(a) Data taken from 3 to 30K showing the temperature dependence of infrared transmission through the LaFeAsO1-â€xFx thin film, normalized to the transmission at 33K (b) Time-â€resolved infrared transmission data through the sample from about 2K to 15K. The slow (ns) relaxation time indicates the presence of a full superconducting gap.
Superconductors are a fascinating group of materials in which electrons can flow with almost zero resistance. They have the potential to revolutionize electronics and power distribution, but no existing superconductors have an ideal combination of properties necessary to realize these applications. To design the ideal superconductor, scientists need a complete understanding of the complex, atomic-level electrical and magnetic behaviors that produce the phenomenon.
Many groups have focused their efforts on “high-temperature” (high-Tc) superconductors that operate at temperatures well above the conventional superconducting materials. Conventional superconductors must be chilled to almost absolute zero (the coldest temperature possible), making them impractical for many applications. The most widely studied high-Tc materials, known as cuprates because they contain layers of copper and oxygen atoms, avoid the ultra-low temperature requirement, but exhibit other properties that limit their practical use.
Recently, a new family of iron-based superconductors was discovered that do not seem to superconduct in the same way as conventional superconductors or quite like the cuprates. This iron-based family has been found to be quite large and diverse, so physicists are hoping that studying all of its members will yield a clear picture of how they operate, and point the way to a high-Tc material that has other necessary properties.
In this work, researchers from Brookhaven National Laboratory and the Leibniz Institute for Solid State Physics in Dresden, Germany, investigated an iron pnictide compound composed of lanthanum (La), iron (Fe), arsenic (As), oxygen (O), and an added fluorine (F) “dopant” that replaces about 10 percent of the O atoms. Abbreviated LaFeAsO1-xFx (the 'x' denotes the number of F and, therefore, O atoms per molecule), it was the first iron-based superconductor found to operate at temperatures higher than most conventional superconductors. Still, little is known about how it works.
This work may be a key step in changing that. Using beams of infrared light produced at Brookhaven's National Synchrotron Light Source, the group discovered evidence that LaFeAsO1-xFx has a full “superconducting gap” – the energy required for electrons in the lowest energy state, the ground state, to “jump” into higher energy levels. This gap is one hallmark of a superconductor and an indicator of its performance under certain conditions. For example, the gap in the cuprates actually disappears for electrons traveling in certain directions.
“Understanding the details of the gap is essential for unraveling the superconducting mechanism, yet questions about gap structure in this material have persisted even after years of research,” said Brookhaven researcher Xiaoxiang Xi, who was the lead experimenter in the study. “Establishing these details experimentally, as we have done, puts constraints on the possible theories that could explain the origin of the superconductivity in these materials.”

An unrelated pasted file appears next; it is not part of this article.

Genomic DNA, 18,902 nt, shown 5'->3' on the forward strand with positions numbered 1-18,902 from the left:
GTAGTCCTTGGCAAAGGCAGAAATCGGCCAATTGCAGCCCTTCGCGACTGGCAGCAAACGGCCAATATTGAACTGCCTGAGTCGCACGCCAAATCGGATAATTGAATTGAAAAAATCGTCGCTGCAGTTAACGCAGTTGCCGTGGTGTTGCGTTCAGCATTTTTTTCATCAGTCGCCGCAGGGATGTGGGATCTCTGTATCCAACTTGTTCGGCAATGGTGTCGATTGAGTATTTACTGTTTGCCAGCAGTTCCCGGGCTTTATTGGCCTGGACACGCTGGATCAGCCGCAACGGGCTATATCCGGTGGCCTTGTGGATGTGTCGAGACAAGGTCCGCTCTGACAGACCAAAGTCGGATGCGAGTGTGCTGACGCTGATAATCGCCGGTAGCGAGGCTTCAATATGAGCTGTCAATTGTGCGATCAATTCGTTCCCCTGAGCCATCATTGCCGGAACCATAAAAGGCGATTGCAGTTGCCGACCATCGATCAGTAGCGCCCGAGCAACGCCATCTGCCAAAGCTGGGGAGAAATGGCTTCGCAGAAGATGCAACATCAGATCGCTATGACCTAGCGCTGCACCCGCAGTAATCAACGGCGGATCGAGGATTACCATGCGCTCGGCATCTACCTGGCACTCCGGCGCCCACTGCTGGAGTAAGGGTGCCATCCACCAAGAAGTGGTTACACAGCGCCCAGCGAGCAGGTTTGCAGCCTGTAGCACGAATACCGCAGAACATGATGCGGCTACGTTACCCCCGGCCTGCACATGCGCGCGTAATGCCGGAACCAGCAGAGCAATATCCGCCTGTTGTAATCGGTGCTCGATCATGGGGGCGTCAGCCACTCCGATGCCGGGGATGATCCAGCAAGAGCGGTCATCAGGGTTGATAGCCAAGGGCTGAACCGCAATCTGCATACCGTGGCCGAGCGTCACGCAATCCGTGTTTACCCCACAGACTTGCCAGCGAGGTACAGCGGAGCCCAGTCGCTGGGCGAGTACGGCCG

An important part of their work is the sample itself: a high-quality film just 300 nanometers (billionths of a meter) thick. Growing a LaFeAsO1-xFx single crystal, which would be optimal, is very difficult to do and is one reason why the material hasn’t been extensively studied. A thin polycrystalline film is a good substitute and is well suited to infrared experiments.
At NSLS beamline U4IR, the group studied the film using far-infrared light (which is closest to microwaves on the energy spectrum; near-infrared light is closest to visible light) as they increased the temperature of the sample from about 0 degrees Kelvin (absolute zero) to about 30K. The light passed through the sample and was collected by a spectrometer, which recorded the energies of the infrared photons as they emerged from the film. Only photons with certain frequencies are absorbed by the electrons; the resulting signal that exits the sample “carries” information about the superconducting pairing and the existence of a gap. Xi and his collaborators observed evidence consistent with what they’d expect to see if a full gap was present.
They found more definitive evidence of the gap using a special infrared technique made possible by another characteristic of the light produced at NSLS – namely, that it is not a continuous source but instead arrives in very short pulses, each less than one-billionth of a second in duration. These pulses can be used to take a snapshot of the superconductor's behavior, including the energy gap. For the measurement, the superconductor was excited by short pulses of laser light that weakened the gap, and then probed with the pulsed far-infrared from the synchrotron. This time-sensitive information revealed that the gap recovery was slow, just like what we see in the fully gapped low-Tc materials. An incomplete gap, such as in the cuprates, results in a relaxation time that is much faster.
“These two techniques converge to provide good evidence for a full superconducting gap in LaFeAsO1-xFx,” said Xi. “But we need more information to more fully describe the nature of it.”
This research is explained in the paper “Evidence of a full gap in LaFeAsO1−xFx thin films from infrared spectroscopy,” published in the May 31, 2013, online edition of Physical Review B. It was supported by the U.S. Department of Energy and the German Research Foundation
2013-4458 INT/EXT | Media & Communications Office